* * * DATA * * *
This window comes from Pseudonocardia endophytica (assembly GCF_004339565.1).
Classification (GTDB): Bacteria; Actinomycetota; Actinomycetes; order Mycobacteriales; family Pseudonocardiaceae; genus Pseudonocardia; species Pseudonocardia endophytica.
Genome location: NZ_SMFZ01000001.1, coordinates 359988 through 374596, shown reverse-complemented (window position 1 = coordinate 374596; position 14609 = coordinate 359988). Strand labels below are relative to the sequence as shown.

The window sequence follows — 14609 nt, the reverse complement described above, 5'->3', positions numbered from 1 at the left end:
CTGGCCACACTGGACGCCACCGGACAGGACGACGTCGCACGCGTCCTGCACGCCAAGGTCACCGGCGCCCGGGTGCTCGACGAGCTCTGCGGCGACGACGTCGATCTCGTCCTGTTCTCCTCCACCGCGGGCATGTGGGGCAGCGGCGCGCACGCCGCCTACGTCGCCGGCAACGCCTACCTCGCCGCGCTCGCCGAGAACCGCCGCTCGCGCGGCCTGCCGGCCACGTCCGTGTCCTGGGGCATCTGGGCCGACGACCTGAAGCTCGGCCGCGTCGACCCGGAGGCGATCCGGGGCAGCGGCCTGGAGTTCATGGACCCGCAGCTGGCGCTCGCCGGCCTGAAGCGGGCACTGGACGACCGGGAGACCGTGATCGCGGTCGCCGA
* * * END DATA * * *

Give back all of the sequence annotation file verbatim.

This window comes from Pseudonocardia endophytica (assembly GCF_004339565.1).
Classification (GTDB): Bacteria; Actinomycetota; Actinomycetes; order Mycobacteriales; family Pseudonocardiaceae; genus Pseudonocardia; species Pseudonocardia endophytica.
Genome location: NZ_SMFZ01000001.1, coordinates 359988 through 374596, shown reverse-complemented (window position 1 = coordinate 374596; position 14609 = coordinate 359988). Strand labels below are relative to the sequence as shown.

The window sequence follows — 14609 nt, the reverse complement described above, 5'->3', positions numbered from 1 at the left end:
CTGGCCACACTGGACGCCACCGGACAGGACGACGTCGCACGCGTCCTGCACGCCAAGGTCACCGGCGCCCGGGTGCTCGACGAGCTCTGCGGCGACGACGTCGATCTCGTCCTGTTCTCCTCCACCGCGGGCATGTGGGGCAGCGGCGCGCACGCCGCCTACGTCGCCGGCAACGCCTACCTCGCCGCGCTCGCCGAGAACCGCCGCTCGCGCGGCCTGCCGGCCACGTCCGTGTCCTGGGGCATCTGGGCCGACGACCTGAAGCTCGGCCGCGTCGACCCGGAGGCGATCCGGGGCAGCGGCCTGGAGTTCATGGACCCGCAGCTGGCGCTCGCCGGCCTGAAGCGGGCACTGGACGACCGGGAGACCGTGATCGCGGTCGCCGA